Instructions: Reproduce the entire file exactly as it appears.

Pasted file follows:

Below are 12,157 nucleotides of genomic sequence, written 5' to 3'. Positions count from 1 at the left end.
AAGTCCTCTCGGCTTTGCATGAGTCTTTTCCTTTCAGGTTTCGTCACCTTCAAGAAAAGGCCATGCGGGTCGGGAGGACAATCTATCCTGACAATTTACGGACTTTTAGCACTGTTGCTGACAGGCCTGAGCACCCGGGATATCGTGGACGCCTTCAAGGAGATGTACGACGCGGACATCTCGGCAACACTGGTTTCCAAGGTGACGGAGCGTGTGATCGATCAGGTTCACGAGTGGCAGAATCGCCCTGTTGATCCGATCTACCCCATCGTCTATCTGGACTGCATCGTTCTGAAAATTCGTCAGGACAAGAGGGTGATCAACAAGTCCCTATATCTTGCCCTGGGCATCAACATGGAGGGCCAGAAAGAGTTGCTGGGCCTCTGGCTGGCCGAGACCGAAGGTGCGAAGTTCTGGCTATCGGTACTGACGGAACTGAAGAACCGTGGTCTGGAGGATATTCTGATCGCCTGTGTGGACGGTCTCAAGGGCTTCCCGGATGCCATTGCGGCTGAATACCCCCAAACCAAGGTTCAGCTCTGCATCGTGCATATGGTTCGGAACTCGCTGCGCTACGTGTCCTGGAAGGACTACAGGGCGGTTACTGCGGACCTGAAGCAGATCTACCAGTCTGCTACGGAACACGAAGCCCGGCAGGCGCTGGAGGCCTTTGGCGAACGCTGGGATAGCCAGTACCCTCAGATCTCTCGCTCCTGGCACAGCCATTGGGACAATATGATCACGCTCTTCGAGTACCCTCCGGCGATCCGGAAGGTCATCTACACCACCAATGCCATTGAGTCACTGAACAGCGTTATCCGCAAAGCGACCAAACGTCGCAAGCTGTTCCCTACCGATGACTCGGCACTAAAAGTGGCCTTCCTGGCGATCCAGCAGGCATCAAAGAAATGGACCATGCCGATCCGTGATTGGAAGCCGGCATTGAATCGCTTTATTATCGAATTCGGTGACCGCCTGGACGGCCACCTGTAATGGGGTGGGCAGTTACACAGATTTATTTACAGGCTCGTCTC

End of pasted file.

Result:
Below are 12,157 nucleotides of genomic sequence, written 5' to 3'. Positions count from 1 at the left end.
AAGTCCTCTCGGCTTTGCATGAGTCTTTTCCTTTCAGGTTTCGTCACCTTCAAGAAAAGGCCATGCGGGTCGGGAGGACAATCTATCCTGACAATTTACGGACTTTTAGCACTGTTGCTGACAGGCCTGAGCACCCGGGATATCGTGGACGCCTTCAAGGAGATGTACGACGCGGACATCTCGGCAACACTGGTTTCCAAGGTGACGGAGCGTGTGATCGATCAGGTTCACGAGTGGCAGAATCGCCCTGTTGATCCGATCTACCCCATCGTCTATCTGGACTGCATCGTTCTGAAAATTCGTCAGGACAAGAGGGTGATCAACAAGTCCCTATATCTTGCCCTGGGCATCAACATGGAGGGCCAGAAAGAGTTGCTGGGCCTCTGGCTGGCCGAGACCGAAGGTGCGAAGTTCTGGCTATCGGTACTGACGGAACTGAAGAACCGTGGTCTGGAGGATATTCTGATCGCCTGTGTGGACGGTCTCAAGGGCTTCCCGGATGCCATTGCGGCTGAATACCCCCAAACCAAGGTTCAGCTCTGCATCGTGCATATGGTTCGGAACTCGCTGCGCTACGTGTCCTGGAAGGACTACAGGGCGGTTACTGCGGACCTGAAGCAGATCTACCAGTCTGCTACGGAACACGAAGCCCGGCAGGCGCTGGAGGCCTTTGGCGAACGCTGGGATAGCCAGTACCCTCAGATCTCTCGCTCCTGGCACAGCCATTGGGACAATATGATCACGCTCTTCGAGTACCCTCCGGCGATCCGGAAGGTCATCTACACCACCAATGCCATTGAGTCACTGAACAGCGTTATCCGCAAAGCGACCAAACGTCGCAAGCTGTTCCCTACCGATGACTCGGCACTAAAAGTGGCCTTCCTGGCGATCCAGCAGGCATCAAAGAAATGGACCATGCCGATCCGTGATTGGAAGCCGGCATTGAATCGCTTTATTATCGAATTCGGTGACCGCCTGGACGGCCACCTGTAATGGGGTGGGCAGTTACACAGATTTATTTACAGGCTCGTCTC